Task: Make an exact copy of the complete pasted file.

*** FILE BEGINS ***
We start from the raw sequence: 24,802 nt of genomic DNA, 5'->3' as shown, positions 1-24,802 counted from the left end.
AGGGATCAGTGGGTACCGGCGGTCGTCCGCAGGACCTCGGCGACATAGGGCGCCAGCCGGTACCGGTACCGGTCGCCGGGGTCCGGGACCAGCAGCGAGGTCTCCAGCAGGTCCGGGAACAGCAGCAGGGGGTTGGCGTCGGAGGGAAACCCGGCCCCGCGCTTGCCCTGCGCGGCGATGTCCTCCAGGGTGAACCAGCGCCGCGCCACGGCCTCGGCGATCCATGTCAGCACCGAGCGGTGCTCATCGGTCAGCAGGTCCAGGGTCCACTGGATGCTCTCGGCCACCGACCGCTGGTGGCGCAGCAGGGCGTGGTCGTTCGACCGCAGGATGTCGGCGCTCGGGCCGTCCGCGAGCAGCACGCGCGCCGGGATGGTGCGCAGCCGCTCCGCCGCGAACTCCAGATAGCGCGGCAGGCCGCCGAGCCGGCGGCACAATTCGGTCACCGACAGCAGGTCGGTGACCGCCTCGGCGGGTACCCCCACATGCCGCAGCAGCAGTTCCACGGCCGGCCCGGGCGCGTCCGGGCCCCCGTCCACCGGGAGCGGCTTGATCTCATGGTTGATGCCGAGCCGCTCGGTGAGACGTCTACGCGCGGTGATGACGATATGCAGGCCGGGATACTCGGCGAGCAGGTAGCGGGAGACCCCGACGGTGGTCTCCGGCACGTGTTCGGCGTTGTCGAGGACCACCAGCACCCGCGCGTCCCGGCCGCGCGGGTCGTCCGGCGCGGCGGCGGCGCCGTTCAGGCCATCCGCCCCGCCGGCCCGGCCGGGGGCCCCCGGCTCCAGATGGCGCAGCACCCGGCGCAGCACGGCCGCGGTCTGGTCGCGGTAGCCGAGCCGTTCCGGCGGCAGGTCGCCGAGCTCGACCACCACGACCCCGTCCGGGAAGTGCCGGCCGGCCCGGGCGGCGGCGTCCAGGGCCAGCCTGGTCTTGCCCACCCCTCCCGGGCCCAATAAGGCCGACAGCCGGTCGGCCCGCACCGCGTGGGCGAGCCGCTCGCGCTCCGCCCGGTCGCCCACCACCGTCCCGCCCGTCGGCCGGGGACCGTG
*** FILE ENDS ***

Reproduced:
We start from the raw sequence: 24,802 nt of genomic DNA, 5'->3' as shown, positions 1-24,802 counted from the left end.
AGGGATCAGTGGGTACCGGCGGTCGTCCGCAGGACCTCGGCGACATAGGGCGCCAGCCGGTACCGGTACCGGTCGCCGGGGTCCGGGACCAGCAGCGAGGTCTCCAGCAGGTCCGGGAACAGCAGCAGGGGGTTGGCGTCGGAGGGAAACCCGGCCCCGCGCTTGCCCTGCGCGGCGATGTCCTCCAGGGTGAACCAGCGCCGCGCCACGGCCTCGGCGATCCATGTCAGCACCGAGCGGTGCTCATCGGTCAGCAGGTCCAGGGTCCACTGGATGCTCTCGGCCACCGACCGCTGGTGGCGCAGCAGGGCGTGGTCGTTCGACCGCAGGATGTCGGCGCTCGGGCCGTCCGCGAGCAGCACGCGCGCCGGGATGGTGCGCAGCCGCTCCGCCGCGAACTCCAGATAGCGCGGCAGGCCGCCGAGCCGGCGGCACAATTCGGTCACCGACAGCAGGTCGGTGACCGCCTCGGCGGGTACCCCCACATGCCGCAGCAGCAGTTCCACGGCCGGCCCGGGCGCGTCCGGGCCCCCGTCCACCGGGAGCGGCTTGATCTCATGGTTGATGCCGAGCCGCTCGGTGAGACGTCTACGCGCGGTGATGACGATATGCAGGCCGGGATACTCGGCGAGCAGGTAGCGGGAGACCCCGACGGTGGTCTCCGGCACGTGTTCGGCGTTGTCGAGGACCACCAGCACCCGCGCGTCCCGGCCGCGCGGGTCGTCCGGCGCGGCGGCGGCGCCGTTCAGGCCATCCGCCCCGCCGGCCCGGCCGGGGGCCCCCGGCTCCAGATGGCGCAGCACCCGGCGCAGCACGGCCGCGGTCTGGTCGCGGTAGCCGAGCCGTTCCGGCGGCAGGTCGCCGAGCTCGACCACCACGACCCCGTCCGGGAAGTGCCGGCCGGCCCGGGCGGCGGCGTCCAGGGCCAGCCTGGTCTTGCCCACCCCTCCCGGGCCCAATAAGGCCGACAGCCGGTCGGCCCGCACCGCGTGGGCGAGCCGCTCGCGCTCCGCCCGGTCGCCCACCACCGTCCCGCCCGTCGGCCGGGGACCGTG